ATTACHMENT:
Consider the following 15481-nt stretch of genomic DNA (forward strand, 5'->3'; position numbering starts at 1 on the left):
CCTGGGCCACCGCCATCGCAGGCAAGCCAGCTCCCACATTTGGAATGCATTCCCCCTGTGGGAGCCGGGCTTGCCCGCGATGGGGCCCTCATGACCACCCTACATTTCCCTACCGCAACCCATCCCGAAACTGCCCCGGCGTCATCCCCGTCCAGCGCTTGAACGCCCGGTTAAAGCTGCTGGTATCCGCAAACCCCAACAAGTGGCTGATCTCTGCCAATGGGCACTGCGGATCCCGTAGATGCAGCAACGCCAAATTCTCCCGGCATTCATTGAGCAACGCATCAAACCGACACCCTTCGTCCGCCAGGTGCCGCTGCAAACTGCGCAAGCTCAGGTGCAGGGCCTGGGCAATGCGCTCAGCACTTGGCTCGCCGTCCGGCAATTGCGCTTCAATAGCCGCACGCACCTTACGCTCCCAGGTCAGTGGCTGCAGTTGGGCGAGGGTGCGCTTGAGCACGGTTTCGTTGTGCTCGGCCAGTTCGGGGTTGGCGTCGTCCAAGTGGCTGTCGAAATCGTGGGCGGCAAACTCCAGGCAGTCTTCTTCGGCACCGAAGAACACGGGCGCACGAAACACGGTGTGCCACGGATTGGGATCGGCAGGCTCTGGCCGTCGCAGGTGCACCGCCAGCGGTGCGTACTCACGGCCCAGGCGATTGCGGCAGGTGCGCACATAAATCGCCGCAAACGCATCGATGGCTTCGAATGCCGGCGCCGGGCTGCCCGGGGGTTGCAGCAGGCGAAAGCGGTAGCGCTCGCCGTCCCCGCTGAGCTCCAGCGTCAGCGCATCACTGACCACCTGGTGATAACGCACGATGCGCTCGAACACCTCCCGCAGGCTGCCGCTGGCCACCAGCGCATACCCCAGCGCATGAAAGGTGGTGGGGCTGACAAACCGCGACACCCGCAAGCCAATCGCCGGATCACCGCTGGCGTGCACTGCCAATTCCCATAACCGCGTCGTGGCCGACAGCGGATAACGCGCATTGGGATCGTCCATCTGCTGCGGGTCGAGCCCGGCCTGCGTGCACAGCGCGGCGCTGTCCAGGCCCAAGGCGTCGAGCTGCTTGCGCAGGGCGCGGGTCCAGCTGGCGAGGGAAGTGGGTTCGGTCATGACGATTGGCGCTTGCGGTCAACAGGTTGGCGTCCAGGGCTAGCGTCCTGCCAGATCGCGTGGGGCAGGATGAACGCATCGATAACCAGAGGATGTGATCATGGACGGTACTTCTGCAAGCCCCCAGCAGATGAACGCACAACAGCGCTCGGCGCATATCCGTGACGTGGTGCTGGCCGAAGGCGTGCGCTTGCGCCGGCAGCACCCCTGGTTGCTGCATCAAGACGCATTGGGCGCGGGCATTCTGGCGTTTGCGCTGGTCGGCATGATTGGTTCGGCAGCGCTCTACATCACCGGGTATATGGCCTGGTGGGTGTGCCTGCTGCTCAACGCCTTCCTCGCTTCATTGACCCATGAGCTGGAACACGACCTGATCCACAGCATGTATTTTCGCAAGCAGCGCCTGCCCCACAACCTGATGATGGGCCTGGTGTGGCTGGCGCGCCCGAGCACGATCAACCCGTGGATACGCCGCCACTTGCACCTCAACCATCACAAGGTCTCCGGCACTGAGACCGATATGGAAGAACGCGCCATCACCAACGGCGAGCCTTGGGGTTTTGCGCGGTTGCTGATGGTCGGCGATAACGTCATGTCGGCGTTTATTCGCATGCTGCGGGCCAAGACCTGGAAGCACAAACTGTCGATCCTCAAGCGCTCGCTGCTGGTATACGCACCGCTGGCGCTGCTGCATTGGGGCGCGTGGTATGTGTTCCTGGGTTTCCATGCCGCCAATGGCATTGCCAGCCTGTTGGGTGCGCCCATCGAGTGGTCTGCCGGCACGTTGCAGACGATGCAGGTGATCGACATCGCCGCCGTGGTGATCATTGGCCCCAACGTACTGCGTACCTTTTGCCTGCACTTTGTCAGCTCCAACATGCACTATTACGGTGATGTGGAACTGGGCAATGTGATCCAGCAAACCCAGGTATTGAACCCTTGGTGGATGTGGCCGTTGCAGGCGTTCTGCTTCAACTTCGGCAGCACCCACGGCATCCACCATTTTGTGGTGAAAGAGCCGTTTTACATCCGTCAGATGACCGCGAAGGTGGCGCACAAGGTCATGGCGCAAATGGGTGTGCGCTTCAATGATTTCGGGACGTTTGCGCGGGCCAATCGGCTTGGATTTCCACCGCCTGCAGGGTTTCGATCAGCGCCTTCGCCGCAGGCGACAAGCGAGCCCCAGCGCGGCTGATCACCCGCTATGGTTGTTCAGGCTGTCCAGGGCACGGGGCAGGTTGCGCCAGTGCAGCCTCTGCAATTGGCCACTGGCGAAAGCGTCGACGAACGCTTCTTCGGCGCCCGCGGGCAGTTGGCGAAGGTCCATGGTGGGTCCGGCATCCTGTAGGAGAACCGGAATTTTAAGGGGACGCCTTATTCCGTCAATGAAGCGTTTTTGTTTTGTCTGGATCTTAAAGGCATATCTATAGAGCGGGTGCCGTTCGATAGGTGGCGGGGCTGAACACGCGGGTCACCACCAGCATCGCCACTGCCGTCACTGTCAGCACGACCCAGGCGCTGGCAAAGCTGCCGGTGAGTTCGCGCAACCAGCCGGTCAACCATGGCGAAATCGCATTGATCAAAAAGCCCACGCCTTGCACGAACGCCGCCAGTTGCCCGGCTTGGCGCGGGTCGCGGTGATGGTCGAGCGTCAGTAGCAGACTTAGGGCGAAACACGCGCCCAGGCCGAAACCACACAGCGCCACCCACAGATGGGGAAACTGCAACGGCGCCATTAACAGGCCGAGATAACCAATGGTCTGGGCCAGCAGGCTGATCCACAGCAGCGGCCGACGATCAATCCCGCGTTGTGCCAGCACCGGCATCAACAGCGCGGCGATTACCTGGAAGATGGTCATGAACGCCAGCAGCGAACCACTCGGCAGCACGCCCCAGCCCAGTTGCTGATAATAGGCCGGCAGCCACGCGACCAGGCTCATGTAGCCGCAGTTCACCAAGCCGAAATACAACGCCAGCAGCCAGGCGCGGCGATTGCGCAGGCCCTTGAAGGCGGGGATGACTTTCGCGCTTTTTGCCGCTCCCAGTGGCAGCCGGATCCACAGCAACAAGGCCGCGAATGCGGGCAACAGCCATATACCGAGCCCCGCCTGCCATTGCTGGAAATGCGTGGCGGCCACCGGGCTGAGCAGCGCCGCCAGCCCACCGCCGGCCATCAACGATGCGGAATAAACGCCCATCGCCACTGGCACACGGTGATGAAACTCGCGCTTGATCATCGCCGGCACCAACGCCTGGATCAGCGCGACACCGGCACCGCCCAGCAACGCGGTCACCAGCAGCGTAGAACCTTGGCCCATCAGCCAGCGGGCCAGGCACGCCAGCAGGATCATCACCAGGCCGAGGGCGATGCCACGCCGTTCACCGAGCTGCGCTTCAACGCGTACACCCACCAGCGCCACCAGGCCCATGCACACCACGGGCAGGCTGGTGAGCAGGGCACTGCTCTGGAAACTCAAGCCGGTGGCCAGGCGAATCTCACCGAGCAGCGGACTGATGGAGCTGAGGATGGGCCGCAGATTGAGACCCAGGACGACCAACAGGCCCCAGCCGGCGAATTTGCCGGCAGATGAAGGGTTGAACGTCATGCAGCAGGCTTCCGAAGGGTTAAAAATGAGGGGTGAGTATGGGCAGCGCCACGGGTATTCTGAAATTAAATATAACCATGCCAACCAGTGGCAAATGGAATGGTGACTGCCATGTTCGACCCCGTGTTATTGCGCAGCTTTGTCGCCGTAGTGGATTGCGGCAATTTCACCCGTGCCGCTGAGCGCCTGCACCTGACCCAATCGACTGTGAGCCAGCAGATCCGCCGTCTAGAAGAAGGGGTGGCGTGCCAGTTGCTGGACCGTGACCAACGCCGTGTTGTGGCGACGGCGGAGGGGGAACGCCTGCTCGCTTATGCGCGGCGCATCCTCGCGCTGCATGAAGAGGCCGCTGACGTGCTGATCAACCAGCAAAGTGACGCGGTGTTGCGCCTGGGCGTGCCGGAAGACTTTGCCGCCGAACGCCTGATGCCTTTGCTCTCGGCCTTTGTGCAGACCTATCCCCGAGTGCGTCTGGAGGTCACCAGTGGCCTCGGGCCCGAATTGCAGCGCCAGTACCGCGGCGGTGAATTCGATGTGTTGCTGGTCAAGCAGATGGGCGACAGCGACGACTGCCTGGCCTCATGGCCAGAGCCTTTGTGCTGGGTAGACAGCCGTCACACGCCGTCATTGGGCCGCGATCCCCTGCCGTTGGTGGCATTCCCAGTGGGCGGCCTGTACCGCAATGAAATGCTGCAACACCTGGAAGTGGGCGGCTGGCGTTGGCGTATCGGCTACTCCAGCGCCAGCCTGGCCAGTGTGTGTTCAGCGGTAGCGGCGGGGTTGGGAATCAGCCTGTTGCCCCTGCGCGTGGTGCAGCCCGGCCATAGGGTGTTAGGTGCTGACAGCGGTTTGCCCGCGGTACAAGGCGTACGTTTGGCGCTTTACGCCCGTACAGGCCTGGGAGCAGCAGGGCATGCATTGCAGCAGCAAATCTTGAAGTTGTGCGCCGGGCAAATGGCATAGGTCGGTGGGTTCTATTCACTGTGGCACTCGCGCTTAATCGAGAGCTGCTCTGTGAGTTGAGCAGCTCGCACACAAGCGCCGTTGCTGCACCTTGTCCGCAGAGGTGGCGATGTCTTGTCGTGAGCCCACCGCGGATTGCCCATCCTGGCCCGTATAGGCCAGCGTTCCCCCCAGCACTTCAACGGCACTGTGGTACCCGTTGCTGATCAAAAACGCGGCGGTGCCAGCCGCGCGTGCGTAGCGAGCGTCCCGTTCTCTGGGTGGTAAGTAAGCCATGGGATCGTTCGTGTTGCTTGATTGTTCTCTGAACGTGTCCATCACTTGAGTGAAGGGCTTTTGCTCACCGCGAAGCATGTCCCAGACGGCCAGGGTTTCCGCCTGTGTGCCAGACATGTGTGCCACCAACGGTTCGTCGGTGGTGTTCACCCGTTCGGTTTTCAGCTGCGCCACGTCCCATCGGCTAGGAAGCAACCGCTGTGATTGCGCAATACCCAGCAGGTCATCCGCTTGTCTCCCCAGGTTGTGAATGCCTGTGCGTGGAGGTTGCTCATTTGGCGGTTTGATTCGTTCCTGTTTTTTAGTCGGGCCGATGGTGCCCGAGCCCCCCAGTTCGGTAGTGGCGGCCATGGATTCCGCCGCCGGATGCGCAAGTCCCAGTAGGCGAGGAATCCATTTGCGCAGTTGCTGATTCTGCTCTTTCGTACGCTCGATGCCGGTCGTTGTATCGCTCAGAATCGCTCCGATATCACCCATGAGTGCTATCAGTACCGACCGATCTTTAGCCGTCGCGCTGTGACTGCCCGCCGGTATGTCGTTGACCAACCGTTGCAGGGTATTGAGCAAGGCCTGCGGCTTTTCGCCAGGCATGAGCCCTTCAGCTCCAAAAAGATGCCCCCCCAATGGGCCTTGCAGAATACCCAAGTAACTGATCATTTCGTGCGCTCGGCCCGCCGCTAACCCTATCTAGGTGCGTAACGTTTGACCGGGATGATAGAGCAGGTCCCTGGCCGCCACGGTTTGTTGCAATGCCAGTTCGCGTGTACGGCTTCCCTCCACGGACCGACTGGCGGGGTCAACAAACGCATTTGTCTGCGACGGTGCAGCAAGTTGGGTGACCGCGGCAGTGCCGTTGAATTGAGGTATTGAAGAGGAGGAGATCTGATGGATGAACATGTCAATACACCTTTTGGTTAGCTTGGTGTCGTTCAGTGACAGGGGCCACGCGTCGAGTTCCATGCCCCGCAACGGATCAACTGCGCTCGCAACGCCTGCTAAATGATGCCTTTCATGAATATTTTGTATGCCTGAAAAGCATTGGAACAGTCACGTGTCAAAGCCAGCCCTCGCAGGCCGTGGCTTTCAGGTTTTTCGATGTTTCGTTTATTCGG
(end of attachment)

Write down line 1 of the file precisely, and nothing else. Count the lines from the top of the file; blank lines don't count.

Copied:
Consider the following 15481-nt stretch of genomic DNA (forward strand, 5'->3'; position numbering starts at 1 on the left):